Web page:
The outcome of either of these extraction methods is a viscous, molasses-like material that is light gold to deep amber. Because terpenes are usually present in this raw material, the extract will have a strong hemp aroma.
The final raw material extracts contain anywhere from 70% to 90% CBD.
Filtration and Purification
In most cases, this raw material contains a full spectrum of cannabinoids and terpenes, along with other plant matter such as flavonoids, lipids, and chlorophyll.
To further refine the raw material, which may look murky or hazy, a process known as winterization is used to remove unwanted compounds like waxes, fats, lipids, and chlorophyll, leaving behind only the active pharmacological components of the hemp plant.
At this point, the raw material can be consumed or blended into products, but it can also go through additional processes that refine and further isolate specific components.
Using distillation and chromatography, specific compounds like THC can be removed from the material to ensure it complies with federal, state, and local laws.
Extractors can even take things a step further to isolate cannabinoids from the mixture. So effective are these refinement processes that CBD itself can be extracted to a single-molecule form called an isolate. This isolate extraction process results in a superfine, microcrystalline powder that is pharmaceutical grade (i.e., it contains over 99% pure cannabidiol with all other cannabinoids and terpenes wholly removed).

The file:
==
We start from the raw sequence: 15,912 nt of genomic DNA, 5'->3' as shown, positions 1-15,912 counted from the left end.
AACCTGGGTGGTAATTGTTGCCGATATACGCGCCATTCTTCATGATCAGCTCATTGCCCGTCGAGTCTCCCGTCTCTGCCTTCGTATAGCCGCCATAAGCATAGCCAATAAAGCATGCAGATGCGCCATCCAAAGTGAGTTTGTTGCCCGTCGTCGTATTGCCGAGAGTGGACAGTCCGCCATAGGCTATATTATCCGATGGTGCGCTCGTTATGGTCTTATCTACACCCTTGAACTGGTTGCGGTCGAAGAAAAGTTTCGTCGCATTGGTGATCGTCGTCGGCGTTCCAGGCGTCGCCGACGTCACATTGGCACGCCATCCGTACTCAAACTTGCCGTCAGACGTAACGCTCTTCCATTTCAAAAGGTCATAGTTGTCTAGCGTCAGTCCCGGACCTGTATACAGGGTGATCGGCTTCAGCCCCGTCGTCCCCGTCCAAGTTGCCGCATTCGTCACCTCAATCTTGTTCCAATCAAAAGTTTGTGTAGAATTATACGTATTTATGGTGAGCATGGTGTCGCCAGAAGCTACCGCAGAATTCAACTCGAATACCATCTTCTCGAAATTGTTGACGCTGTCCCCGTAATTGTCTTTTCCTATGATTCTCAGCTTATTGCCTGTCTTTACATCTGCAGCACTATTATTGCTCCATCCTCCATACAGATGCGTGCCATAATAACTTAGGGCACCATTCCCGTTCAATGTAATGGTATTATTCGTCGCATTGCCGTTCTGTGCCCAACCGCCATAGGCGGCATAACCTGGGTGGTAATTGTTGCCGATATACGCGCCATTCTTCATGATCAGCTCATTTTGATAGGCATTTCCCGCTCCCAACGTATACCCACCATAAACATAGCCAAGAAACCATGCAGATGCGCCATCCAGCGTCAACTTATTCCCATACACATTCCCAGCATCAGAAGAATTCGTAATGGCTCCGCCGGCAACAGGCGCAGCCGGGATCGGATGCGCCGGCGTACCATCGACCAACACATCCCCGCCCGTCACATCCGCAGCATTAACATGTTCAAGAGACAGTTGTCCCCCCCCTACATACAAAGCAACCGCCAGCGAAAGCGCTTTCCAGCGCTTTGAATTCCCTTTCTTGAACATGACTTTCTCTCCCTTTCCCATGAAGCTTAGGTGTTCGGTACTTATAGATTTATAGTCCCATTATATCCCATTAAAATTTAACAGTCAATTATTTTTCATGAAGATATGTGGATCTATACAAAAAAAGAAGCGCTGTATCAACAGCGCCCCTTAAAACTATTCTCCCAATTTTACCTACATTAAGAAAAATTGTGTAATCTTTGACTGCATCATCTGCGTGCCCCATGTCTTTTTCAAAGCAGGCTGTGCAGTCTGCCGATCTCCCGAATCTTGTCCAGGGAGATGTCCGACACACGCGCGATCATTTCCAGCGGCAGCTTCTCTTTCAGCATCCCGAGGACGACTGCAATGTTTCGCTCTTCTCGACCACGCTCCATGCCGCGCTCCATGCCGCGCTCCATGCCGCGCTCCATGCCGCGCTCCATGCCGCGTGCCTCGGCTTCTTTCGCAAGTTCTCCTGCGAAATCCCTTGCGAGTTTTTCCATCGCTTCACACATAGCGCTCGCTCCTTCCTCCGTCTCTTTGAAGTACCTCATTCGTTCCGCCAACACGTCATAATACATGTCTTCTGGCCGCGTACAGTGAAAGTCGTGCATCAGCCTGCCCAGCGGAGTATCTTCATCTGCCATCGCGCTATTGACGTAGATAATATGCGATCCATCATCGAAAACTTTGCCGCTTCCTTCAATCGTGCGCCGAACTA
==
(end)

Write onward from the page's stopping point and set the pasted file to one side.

Types of CBD
While final hemp extracts come in many forms, the most common types of CBD left following extraction, winterization, chromatography, and filtration include full spectrum CBD, broad-spectrum CBD, and pure CBD isolate.
These three types of CBD can be blended into just about any kind of product.
Full spectrum CBD products contain medicinal compounds like terpenes and cannabinoids like CBD, CBN, CBG, CBC, and THC. According to US federal law, full spectrum CBD sold legally over the counter must have less than 0.3% THC.
Broad spectrum blends are like a full spectrum with one key exception: The THC has been removed from broad spectrum CBD products and is virtually undetectable in lab tests.
Pure isolate CBD products are blended with a super-concentrated isolate powder. Because isolates do not contain terpenes, they are flavorless and have virtually no hemp aroma. Isolates are not amber or gold colored like full spectrum or broad spectrum extracts. Instead, CBD isolates are a white, microcrystalline powder.
Which CBD extraction method should you choose?
The debate on which CBD extraction method is best is ongoing.
Ultimately, CO2 and ethanol extraction produce high-quality hemp extracts with pharmacologically effective CBD, minor cannabinoids, and terpenes.
Instead of focusing on the extraction method, consider the type of CBD (full spectrum, broad-spectrum, or isolate) and how much CBD to take when choosing the right product.
CBD can be taken orally, sublingually, vaped, and applied topically.
All four ways have been shown to benefit users who experience a wide variety of health and wellness concerns.